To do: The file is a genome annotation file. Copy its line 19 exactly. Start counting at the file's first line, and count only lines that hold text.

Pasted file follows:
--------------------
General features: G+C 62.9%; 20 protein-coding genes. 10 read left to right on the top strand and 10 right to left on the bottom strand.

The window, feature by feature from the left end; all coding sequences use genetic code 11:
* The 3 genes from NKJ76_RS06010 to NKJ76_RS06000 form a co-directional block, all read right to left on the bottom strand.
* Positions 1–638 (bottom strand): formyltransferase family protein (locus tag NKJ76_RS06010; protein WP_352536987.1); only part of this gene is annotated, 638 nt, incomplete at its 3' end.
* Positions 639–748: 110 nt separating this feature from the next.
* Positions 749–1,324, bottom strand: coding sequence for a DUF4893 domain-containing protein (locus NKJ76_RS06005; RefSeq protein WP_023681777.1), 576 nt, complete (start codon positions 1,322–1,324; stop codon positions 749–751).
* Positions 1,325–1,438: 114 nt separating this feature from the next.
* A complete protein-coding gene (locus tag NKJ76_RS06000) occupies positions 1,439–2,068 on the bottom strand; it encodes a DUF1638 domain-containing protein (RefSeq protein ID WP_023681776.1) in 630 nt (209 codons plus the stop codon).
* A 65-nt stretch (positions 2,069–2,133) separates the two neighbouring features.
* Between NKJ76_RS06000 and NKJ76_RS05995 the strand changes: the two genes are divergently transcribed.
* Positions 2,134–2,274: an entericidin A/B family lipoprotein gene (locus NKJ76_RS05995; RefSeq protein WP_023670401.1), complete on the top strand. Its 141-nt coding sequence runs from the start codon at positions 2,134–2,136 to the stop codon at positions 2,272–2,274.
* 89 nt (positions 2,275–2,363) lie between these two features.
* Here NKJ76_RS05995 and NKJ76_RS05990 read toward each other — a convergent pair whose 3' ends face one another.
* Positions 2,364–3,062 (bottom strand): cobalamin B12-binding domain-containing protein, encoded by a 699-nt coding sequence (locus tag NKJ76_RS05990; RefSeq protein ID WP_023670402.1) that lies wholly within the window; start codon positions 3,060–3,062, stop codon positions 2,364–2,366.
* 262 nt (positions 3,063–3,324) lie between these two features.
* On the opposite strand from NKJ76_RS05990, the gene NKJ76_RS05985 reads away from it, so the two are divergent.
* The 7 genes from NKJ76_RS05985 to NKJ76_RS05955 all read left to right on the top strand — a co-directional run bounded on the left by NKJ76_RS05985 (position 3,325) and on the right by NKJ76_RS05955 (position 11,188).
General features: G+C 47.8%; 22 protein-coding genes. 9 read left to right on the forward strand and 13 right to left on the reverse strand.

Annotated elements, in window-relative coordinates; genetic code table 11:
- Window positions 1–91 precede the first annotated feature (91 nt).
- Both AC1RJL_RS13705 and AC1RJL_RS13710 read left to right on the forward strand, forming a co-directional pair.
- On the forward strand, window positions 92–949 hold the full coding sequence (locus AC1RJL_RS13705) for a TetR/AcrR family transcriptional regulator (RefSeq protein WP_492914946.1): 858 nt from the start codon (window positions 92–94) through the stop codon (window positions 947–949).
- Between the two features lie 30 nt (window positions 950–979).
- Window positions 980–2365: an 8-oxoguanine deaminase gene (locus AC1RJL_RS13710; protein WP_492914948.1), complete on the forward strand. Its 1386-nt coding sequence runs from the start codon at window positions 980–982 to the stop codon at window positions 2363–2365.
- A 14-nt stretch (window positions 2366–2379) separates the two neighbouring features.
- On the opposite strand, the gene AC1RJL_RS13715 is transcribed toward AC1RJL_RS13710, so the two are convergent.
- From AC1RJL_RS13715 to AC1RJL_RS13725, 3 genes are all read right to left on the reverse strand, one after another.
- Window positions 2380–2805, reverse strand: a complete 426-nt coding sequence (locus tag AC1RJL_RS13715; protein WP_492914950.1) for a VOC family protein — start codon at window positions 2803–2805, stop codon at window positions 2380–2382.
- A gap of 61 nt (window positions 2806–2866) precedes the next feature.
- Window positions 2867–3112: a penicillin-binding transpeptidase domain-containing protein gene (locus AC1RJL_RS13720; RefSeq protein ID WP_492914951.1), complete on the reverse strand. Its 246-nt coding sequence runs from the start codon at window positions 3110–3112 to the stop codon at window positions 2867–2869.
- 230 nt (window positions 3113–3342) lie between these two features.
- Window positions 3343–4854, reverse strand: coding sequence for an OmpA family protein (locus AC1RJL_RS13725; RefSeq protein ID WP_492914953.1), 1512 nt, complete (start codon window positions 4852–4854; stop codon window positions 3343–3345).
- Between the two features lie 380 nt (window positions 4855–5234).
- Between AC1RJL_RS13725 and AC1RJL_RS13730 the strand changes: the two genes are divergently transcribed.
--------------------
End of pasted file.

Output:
Annotated elements, in window-relative coordinates; genetic code table 11: